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Cultural barriers, fears keep some women from medical care

Jeannette Dakhallah, left, 51, learns breast self examination using an artificial breast as Hiam Hamade, 55, center, and Diana Awada, 56, watch. (Patricia Beck/Detroit Free Press/MCT)
Jeannette Dakhallah, left, 51, learns breast self examination using an artificial breast as Hiam Hamade, 55, center, and Diana Awada, 56, watch. (Patricia Beck/Detroit Free Press/MCT)Read more

By Cassandra Spratling

Detroit Free Press


DETROIT — Fear and modesty kept Diana Awada of Dearborn, Mich., from getting a mammogram.

Four times she made an appointment, and four times she cancel ed. Getting your breasts checked for signs of cancer wasn't something many women in Awada's Arab-American community felt comfortable doing.

The day Awada did show up for the test, the machine wasn't working. "Good," she thought, as she rushed away.

But just outside the Dearborn health clinic, Awada, 56, bumped into Hiam Hamade, the woman who had convinced her to schedule the X-ray screening in the first place.

Hamade persuaded Awada to going back inside for a cup of coffee. The pair chatted until the mammogram machine was up and running again.

It's a good thing they did.

Awada's mammogram revealed a cancerous lump. After surgery to remove the lump and two years of chemotherapy at the Karmanos Cancer Institute in Detroit, Awada's cancer is in remission.

"Hiam saved my life," Awada says. "And who was the first person I saw when I opened my eyes after the surgery? Hiam. Right beside me."

Hiam Hamade (HEE-AHAM HA-ma-de ), 55, is a public health nurse who travels mosque-to-mosque, door-to-door and friend-to-friend throughout metro Detroit's Arab-American community, preaching the importance of breast cancer screenings and teaching women how to do self-exams.

Hamade, a native of Lebanon, does it because early detection is the surest way to survive the disease. She knows that cultural beliefs cause some Arab-American women to shy away from both breast and cervical cancer screenings. Low-income and uninsured Arab-American women are even less likely to get screened.

"Cultural inhibitions, combined with language barriers and financial concerns, have been major roadblocks to Arab-American women when it comes to seeking health care that can save lives," says Dr. Adnan Hammad, senior director of the Community Health & Research Center at ACCESS in Dearborn, located at the clinic where Hamade works.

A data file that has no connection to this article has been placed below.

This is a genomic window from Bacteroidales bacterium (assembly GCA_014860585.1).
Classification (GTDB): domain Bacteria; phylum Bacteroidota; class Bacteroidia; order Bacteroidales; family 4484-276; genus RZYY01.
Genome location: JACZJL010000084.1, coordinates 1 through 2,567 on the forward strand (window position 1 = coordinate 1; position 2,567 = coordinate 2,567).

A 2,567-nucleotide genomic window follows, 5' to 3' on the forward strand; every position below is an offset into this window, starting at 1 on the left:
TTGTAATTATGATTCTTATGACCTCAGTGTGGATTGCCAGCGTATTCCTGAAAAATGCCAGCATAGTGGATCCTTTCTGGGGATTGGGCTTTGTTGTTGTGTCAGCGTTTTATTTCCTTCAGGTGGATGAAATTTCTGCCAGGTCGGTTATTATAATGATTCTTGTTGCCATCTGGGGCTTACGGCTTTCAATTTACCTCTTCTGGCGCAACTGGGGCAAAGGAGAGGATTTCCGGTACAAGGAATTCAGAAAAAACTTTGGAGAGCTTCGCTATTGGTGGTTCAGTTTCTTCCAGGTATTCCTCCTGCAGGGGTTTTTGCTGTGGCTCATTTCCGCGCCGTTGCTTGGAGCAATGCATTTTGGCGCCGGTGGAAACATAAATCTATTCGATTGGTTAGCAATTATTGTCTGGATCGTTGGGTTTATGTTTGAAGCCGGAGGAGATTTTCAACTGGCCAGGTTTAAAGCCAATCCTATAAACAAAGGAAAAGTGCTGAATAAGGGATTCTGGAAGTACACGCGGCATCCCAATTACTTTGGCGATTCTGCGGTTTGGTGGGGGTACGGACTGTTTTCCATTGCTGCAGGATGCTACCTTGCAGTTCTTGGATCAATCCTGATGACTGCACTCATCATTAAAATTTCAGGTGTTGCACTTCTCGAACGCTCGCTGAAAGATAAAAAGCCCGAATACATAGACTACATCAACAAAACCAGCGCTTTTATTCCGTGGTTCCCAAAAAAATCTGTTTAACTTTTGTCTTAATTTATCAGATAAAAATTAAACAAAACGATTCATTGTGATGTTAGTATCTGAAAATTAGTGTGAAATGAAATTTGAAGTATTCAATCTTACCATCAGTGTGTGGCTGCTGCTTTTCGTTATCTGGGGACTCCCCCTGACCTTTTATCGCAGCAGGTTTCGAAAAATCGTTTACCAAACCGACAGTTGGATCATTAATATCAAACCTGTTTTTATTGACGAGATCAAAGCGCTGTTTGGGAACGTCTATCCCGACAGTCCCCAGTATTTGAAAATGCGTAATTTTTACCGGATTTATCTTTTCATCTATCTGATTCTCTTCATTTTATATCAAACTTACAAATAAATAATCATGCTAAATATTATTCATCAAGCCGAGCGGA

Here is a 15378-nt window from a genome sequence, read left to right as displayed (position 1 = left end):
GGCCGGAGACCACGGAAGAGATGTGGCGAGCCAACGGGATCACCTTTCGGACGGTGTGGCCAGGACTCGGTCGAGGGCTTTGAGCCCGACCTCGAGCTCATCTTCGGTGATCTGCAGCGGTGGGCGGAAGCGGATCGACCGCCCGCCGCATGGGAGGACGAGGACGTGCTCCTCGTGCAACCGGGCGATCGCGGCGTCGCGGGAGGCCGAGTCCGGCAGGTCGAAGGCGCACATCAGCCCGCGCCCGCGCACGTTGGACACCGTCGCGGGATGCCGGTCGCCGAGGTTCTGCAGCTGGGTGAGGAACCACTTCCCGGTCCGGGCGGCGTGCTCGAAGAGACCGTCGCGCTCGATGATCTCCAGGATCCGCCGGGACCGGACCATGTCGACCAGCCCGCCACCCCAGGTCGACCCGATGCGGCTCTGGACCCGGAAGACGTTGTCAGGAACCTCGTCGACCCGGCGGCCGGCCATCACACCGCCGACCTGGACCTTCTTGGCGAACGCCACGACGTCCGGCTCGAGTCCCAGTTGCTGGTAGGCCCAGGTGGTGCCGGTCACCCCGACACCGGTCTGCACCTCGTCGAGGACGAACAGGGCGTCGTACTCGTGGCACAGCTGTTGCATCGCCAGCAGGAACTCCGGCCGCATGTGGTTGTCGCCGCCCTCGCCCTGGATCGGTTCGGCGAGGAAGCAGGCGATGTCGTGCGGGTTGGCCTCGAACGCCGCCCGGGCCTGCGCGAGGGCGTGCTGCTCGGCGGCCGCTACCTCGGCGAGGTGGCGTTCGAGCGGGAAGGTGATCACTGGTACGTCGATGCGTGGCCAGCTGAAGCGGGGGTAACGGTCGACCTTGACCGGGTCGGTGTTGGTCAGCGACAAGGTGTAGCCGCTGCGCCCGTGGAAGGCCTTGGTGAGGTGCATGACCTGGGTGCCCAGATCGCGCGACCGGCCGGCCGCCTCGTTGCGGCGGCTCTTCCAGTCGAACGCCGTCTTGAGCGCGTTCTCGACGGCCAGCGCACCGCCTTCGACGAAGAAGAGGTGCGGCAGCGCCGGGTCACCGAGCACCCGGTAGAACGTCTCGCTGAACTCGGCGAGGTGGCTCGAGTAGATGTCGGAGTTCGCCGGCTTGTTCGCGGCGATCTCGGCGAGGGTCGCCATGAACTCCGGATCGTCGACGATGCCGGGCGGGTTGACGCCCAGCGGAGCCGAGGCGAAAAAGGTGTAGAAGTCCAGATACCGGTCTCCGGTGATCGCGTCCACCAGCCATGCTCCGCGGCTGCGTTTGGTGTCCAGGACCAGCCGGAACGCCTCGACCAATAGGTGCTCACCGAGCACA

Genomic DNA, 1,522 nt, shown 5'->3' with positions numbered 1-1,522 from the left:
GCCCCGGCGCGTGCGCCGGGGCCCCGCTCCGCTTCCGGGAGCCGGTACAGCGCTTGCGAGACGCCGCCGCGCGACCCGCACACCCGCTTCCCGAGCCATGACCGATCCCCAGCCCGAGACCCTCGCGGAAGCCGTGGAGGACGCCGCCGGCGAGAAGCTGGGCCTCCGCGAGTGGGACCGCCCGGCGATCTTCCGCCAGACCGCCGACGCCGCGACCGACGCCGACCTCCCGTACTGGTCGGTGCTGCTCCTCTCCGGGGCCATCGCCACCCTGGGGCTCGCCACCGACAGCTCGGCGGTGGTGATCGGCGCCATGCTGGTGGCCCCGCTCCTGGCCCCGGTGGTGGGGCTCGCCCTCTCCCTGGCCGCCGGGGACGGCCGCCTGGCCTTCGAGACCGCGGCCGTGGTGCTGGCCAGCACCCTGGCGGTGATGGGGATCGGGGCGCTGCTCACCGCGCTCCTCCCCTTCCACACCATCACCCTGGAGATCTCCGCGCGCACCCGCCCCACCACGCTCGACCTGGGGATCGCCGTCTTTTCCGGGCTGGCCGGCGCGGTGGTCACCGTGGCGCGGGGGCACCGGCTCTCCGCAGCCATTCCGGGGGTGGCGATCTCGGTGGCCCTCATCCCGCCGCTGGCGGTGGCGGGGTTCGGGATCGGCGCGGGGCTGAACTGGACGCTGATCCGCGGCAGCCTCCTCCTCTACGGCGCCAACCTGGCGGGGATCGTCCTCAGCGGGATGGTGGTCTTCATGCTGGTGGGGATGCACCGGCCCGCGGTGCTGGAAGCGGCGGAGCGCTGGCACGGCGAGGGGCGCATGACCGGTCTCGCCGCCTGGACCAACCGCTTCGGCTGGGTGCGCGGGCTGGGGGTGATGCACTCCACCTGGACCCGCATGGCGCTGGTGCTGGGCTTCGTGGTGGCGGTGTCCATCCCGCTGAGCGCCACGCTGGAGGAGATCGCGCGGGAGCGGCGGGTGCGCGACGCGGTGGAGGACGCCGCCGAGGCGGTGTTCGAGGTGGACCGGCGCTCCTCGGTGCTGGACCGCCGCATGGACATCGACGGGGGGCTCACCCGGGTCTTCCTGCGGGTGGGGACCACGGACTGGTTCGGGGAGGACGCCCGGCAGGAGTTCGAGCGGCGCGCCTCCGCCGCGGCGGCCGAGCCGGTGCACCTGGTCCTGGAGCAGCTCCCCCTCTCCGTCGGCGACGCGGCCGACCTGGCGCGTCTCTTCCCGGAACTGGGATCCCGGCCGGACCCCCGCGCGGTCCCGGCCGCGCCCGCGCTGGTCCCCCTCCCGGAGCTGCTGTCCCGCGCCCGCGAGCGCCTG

Only 42 .9 percent of Arab-American women age 40 to 49 reported having a mammogram in the previous two years compared with roughly 74 percent of all Michigan women, according to a 2008 report from the Department of Family Medicine and Public Health Sciences at Wayne State University.

Another statewide survey of 1,000 Arab-American women by the Michigan Department of Community Health revealed that 45 percent had never had a Pap smear and that 31 percent age 40 and over had never had a mammogram screening.

Hamade, who has been a nurse since 1975, aims to improve those numbers.

She runs the Breast Cancer Outreach Project that operates out of the health clinic at ACCESS, the Arab Community Center for Economic and Social Services. It's one of six metro Detroit projects receiving a grant from the Susan G. Komen Race for the Cure. In Detroit, the annual fund-raising walk/run will be Saturday at Comerica Park.

Hamade takes her message wherever she goes, armed with knowledge, compassion, cultural sensitivity and a warm and ready smile that helps put women at ease.

"She's a sweet, gentle soul who really believes in what she does," says Laura Zubeck, a nurse and director of volunteer administration at the Karmanos Cancer Institute. "She works tirelessly, going into homes, bringing people into the clinic at ACCESS and to Karmanos.

"She not only talks to the women, she talks to the men in families to convince them to bring the women or let them come to the clinic. Everybody who knows her loves her."

Hamade's fight against breast cancer went from professional to personal when Hamade got a mammogram in 2004 that revealed cancer. She did the test that December day simply because a winter storm had left the clinic empty.

Like many of her clients, she initially chose to keep her cancer a secret. She had surgery to remove the cancer during Christmas break and was back to work in early January.